Mega Thread for Tesla Investors

Discussion in 'Tesla' started by TeslaInvestors, Sep 2, 2018.

  1. bwilson4web

    bwilson4web Well-Known Member Subscriber

    The battery management system controlling temperatures is key. My BMW i3-REx is liquid cooled/heated but our Prius Prime is only cabin air cooled and heated like the Leaf.

    In two winters and two summers, the Prius Prime air cooled battery has had problems that I can reduce but not eliminate. For example, below 50F, there are operating modes that will start the gas engine. I quickly park and power-on restart the car back into EV mode but this has been disappointing. But we learned early on that the original, NiMH battery Prius suffered thermal management problems leading to failures.

    Hopefully I'll have only liquid cooled/heated battery cars in a month or two.

    Bob Wilson
     
  2. Domenick

    Domenick Administrator Staff Member

    So, Friday was a terrible day for the stock on top of a terrible week. It's kind of nuts since so many things are going right, but I guess that's the market.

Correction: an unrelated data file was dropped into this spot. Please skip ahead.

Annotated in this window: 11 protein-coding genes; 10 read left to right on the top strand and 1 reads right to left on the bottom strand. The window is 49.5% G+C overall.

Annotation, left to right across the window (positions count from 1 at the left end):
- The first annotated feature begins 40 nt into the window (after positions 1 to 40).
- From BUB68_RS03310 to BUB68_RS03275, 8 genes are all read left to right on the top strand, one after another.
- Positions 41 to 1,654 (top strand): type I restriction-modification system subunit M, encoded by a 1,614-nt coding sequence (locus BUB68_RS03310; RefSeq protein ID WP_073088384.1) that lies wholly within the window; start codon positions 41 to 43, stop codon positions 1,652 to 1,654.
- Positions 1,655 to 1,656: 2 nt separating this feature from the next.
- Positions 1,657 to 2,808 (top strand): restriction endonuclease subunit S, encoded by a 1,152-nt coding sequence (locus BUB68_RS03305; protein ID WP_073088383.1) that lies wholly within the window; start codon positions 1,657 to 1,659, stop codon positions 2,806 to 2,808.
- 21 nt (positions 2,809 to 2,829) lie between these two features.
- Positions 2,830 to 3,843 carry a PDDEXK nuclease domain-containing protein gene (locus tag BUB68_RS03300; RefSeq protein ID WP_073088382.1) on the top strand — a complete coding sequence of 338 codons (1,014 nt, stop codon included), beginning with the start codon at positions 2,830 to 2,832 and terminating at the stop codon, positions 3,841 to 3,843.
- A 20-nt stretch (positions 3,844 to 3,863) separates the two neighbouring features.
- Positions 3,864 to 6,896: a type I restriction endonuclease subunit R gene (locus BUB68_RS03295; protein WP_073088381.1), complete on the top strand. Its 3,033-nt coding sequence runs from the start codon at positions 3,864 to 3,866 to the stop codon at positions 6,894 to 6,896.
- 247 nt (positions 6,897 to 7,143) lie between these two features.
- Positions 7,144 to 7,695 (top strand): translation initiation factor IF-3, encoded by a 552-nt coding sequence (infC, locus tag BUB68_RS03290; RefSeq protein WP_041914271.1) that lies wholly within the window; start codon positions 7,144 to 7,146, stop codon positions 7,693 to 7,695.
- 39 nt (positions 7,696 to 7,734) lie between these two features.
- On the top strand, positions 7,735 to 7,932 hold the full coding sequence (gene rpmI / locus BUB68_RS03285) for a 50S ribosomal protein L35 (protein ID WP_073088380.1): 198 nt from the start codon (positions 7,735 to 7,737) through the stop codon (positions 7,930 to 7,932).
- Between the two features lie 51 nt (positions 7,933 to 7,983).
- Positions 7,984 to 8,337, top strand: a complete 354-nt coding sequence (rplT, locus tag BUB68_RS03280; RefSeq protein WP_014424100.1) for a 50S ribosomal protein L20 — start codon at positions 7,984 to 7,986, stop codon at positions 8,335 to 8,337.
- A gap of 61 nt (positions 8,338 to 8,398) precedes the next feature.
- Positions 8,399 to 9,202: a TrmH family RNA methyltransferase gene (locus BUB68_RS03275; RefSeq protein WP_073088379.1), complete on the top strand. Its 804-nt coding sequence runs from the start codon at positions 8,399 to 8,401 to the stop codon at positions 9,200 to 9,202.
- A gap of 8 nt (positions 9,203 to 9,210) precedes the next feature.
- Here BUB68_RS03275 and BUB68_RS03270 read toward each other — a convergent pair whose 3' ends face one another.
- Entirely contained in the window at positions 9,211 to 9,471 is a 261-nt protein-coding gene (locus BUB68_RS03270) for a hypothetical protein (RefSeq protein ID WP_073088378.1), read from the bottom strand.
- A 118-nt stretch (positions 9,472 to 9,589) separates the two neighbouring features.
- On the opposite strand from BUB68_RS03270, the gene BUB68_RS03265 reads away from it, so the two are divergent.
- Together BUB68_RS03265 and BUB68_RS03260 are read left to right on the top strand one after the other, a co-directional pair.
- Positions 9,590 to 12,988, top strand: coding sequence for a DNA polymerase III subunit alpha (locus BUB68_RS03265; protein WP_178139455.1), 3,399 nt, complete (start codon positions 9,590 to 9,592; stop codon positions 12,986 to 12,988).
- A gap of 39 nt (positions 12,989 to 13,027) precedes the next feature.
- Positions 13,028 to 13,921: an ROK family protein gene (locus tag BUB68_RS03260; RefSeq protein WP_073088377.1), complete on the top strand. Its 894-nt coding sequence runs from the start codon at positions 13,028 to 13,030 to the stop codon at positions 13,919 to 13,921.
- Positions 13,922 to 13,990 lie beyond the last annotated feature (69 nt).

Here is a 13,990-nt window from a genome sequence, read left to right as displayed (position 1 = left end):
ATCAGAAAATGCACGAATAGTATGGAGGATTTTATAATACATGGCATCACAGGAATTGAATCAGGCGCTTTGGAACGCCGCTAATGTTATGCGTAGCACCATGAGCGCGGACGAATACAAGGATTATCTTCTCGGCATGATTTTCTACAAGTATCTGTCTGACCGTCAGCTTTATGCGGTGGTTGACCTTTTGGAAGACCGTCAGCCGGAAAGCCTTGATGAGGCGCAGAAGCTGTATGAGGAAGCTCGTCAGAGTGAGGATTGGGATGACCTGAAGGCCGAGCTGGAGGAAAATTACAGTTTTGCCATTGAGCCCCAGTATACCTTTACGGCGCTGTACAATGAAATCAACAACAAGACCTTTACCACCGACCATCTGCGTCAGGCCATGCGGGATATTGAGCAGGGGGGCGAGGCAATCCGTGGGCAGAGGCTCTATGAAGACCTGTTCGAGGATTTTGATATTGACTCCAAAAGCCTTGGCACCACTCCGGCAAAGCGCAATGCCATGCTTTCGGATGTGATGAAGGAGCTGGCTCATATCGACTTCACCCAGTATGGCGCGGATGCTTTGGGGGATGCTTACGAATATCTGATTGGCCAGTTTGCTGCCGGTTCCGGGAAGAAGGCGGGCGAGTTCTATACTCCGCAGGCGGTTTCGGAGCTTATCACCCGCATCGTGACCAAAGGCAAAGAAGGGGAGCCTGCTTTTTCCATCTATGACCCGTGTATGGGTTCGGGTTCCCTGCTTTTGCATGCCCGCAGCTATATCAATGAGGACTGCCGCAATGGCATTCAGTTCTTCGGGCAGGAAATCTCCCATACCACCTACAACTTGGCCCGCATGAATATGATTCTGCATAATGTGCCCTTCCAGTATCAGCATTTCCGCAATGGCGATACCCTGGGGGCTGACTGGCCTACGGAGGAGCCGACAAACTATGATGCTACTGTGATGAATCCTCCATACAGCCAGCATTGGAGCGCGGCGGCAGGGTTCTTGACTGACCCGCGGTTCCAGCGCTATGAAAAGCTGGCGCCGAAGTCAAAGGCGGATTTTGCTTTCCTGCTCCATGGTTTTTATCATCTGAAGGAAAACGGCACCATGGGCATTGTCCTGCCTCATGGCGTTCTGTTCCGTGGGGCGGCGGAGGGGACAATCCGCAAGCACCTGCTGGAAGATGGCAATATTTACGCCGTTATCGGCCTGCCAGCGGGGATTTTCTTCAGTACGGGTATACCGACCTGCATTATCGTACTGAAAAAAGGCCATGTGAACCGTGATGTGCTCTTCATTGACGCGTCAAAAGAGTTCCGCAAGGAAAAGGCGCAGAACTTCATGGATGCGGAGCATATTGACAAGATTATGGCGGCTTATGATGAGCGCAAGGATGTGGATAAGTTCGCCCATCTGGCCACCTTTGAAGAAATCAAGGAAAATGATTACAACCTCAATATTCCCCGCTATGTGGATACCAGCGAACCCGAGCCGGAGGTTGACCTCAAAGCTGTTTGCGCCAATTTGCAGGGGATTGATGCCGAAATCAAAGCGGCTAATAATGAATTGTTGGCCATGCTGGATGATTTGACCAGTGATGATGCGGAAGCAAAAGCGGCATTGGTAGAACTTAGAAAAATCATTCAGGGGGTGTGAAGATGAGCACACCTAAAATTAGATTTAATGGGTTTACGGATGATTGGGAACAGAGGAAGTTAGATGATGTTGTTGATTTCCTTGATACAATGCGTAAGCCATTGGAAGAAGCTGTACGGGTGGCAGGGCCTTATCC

I think a lot of the downward pressure is because of the SEC vs Musk battle, amplified by Jim Cramer, but the news in the financial press seemed to be mostly about Wall Street research firm Cowen analyst Jefferey Osborne lowering his price target to $180. For the record, it was down sharply: $264.53 −$9.49 (3.46%)

    I took a couple of screenshots I thought were slightly humorous about that call.

    TSLA-Cowen.jpg

    Cowen-rating.jpg
     
  3. Pushmi-Pullyu

    Pushmi-Pullyu Well-Known Member

    It does kinda feel like we've fallen down the rabbit hole; Tesla is very clearly experiencing a strong upsurge in demand for the Model 3, so that's great news! Yet nearly all the media coverage is about supposed "chaos" and/or "indecision" at Tesla, and how that his affecting the stock price. There is what appears to me to be a pretty clear-cut cause and effect; the cause is more demand than anticipated, the effect is Tesla announcing rapid changes to its business as a result.